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Constants and compiler optimization in C++

Let the holy wars begin: I've heard a number of differing opinions on the usefulness of const in C++. Of course it has uses in member function declarations, etc. But how useful is it as a modifier on variables (or rather, constants)? Does it indeed help the optimizer, if the rest of the code is left the same?

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marked as duplicate by Hans Passant, kennytm, Steve Townsend, dmckee, Paul R Oct 9 '10 at 17:26

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That would depends on the optimizer, now wouldn't it? –  dmckee Oct 9 '10 at 17:13

4 Answers 4

up vote 4 down vote accepted

const does not help the optimizer.

Since const can be cast away with const_cast, it's possible to write programs that use const in a number of places, then cast it away and modify variables anyway, with defined behavior according to the standard. The compiler therefore must look at the actual code of the program to determine which variables are modified when, and it's probably pretty good at this anyway (for example it might determine a non-const variable is invariant over a certain block of code and optimize accordingly).

If the compiler blindly treated const as a guarantee that something won't change, the optimizer would break some well-formed programs.

const is a compile-time feature to help programmers write correct code, by adding some compile-time constraints, and indicating a code contract (eg. 'I promise not to change this parameter'). It has nothing to do with optimization. While invariants are important to optimizers, this has nothing to do with the const keyword.

There is one exception: objects declared with const. These cannot be modified; even if they are via casting, the behavior is undefined. There's some subtlety here:

const int ci = 5;
const_cast<int&>(ci) = 5; // undefined behavior, original object declared const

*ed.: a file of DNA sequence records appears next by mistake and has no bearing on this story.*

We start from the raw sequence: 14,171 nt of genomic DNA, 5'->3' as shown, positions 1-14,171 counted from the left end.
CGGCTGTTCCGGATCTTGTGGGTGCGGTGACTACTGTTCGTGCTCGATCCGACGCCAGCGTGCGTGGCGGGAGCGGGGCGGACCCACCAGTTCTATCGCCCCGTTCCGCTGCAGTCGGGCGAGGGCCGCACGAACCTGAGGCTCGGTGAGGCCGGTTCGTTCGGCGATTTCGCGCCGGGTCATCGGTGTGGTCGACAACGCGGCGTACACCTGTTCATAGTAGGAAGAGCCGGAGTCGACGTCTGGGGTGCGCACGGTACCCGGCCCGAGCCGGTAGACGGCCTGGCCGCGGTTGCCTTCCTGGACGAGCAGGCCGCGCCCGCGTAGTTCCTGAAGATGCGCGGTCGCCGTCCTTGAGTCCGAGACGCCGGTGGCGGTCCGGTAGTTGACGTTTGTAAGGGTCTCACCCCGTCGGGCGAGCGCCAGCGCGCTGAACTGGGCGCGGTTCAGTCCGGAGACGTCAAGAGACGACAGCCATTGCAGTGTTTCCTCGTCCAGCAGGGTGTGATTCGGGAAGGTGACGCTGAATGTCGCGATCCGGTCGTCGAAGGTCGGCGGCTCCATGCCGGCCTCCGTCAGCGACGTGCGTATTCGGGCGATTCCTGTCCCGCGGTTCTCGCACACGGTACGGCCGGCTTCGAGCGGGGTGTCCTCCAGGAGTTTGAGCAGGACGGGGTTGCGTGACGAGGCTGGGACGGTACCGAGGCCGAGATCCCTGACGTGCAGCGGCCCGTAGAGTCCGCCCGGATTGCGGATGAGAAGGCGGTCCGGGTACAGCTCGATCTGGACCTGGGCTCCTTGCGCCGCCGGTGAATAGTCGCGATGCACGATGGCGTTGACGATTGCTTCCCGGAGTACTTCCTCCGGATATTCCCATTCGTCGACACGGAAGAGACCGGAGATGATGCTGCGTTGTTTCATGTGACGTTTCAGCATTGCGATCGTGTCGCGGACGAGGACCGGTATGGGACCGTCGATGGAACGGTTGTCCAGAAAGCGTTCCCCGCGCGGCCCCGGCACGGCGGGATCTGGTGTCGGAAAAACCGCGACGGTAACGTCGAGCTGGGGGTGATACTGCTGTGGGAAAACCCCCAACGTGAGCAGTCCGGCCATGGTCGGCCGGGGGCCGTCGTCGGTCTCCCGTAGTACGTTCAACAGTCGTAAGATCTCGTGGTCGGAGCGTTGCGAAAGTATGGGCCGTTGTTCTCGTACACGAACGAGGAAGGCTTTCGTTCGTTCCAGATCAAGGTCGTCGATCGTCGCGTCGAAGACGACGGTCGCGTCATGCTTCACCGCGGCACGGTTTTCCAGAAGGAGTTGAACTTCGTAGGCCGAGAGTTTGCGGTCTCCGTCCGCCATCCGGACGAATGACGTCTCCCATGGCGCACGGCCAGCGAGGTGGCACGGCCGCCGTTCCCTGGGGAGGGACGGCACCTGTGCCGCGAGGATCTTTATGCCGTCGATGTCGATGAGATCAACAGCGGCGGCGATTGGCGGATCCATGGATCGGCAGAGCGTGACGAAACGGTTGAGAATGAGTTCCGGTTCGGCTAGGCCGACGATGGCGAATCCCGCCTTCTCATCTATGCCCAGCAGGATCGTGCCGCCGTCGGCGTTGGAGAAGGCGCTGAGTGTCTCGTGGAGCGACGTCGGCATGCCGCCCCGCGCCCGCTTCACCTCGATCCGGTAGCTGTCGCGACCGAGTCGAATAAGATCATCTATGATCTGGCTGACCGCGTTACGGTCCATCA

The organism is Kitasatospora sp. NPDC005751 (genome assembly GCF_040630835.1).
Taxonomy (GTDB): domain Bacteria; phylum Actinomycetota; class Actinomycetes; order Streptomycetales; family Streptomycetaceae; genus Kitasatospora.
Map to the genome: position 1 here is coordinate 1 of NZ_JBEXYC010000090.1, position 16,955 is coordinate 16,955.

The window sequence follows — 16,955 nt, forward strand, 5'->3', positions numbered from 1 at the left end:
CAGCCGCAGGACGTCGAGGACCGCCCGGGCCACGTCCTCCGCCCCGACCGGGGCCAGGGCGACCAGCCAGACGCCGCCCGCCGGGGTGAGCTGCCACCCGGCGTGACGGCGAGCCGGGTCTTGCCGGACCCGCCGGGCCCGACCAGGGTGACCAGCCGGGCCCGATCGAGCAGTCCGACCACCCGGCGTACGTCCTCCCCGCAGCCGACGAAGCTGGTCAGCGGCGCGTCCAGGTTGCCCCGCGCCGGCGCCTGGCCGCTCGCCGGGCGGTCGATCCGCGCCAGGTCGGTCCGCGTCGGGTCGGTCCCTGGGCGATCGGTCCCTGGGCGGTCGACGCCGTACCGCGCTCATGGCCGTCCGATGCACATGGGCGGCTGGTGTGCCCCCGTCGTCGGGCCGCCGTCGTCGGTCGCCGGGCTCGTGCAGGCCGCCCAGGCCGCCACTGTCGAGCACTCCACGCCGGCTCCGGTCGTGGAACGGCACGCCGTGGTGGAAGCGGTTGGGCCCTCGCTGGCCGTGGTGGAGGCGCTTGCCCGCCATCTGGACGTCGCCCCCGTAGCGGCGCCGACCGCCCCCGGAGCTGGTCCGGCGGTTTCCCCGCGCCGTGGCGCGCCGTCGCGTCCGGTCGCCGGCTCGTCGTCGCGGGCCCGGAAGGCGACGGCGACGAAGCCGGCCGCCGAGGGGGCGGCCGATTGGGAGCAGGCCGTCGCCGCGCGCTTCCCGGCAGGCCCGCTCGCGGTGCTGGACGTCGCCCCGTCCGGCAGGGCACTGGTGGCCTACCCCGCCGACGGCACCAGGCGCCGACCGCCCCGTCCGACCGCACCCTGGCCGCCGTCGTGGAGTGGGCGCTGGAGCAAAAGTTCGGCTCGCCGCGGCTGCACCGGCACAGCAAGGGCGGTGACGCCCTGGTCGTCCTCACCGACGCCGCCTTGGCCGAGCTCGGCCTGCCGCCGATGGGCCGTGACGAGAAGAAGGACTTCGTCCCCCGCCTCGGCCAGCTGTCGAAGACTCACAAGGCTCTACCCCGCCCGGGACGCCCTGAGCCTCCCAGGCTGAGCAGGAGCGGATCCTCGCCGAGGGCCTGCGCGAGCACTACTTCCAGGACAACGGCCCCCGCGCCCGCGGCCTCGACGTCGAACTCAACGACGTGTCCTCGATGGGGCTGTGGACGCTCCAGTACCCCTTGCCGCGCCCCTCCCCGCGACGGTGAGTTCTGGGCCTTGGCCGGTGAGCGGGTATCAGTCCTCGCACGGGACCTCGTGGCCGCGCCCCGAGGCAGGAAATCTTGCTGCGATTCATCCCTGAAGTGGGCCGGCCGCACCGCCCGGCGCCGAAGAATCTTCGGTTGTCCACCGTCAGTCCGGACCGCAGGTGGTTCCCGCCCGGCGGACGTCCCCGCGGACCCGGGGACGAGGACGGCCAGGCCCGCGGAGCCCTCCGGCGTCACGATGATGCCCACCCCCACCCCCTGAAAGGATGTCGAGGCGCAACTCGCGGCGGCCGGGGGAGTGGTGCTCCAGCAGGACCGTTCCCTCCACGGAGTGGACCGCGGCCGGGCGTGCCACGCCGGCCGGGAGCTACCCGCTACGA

int i = 5;
const int& ci2 = i;        // cannot modify i through ci2, const reference
const_cast<int&>(ci2) = 5; // OK, original object not declared const

So when the compiler sees const int ci it probably does assume it will never, ever change, because modifying it is undefined behavior. However, chances are this isn't the bottleneck in your program, it's just a more sophisticated #define. Apart from that, const is weak - just a keyword for the type system.

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Note that casting away constness on an object that is inherently const is undefined behavior. –  Loki Astari Oct 9 '10 at 17:32

There are a lot of cases where the const modifier won't help the optimizer, for the simple fact that the compiler can already tell if you modified a variable or not. The biggest benefit of const, in my opinion, is that it tells the compiler whether the programmer intended to modify that variable, which is useful in finding certain types of semantic errors at compile time instead of run time. Any error you can move to compile time is a huge boost in programmer productivity.

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I would say that this is a little bit exaggerated. For trivial stuff yes, once you go beyond call boundary, oh well... Anyway it's very good to think about a missing const modifier as a semantic error that has to be fixed. –  Let_Me_Be Oct 9 '10 at 16:20

In general, no, it will not help the compiler. Since the const-ness can be casted away in a second in both C and C++, it'd be hard for the compiler to make the necessary assumptions about fulfilled code requirements for optimizations.

That said, const-correctness should always be used for its other benefits.

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Well yes, it can be casted away, but if you do it behind the compilers back it will lead to undefined behavior. If you use normal cast then the compiler knows the exact point from which he has to drop the constness. –  Let_Me_Be Oct 9 '10 at 16:22

It can't hurt and in theory could allow for some optimizations so you might as well use it - don't know if any production compilers do.

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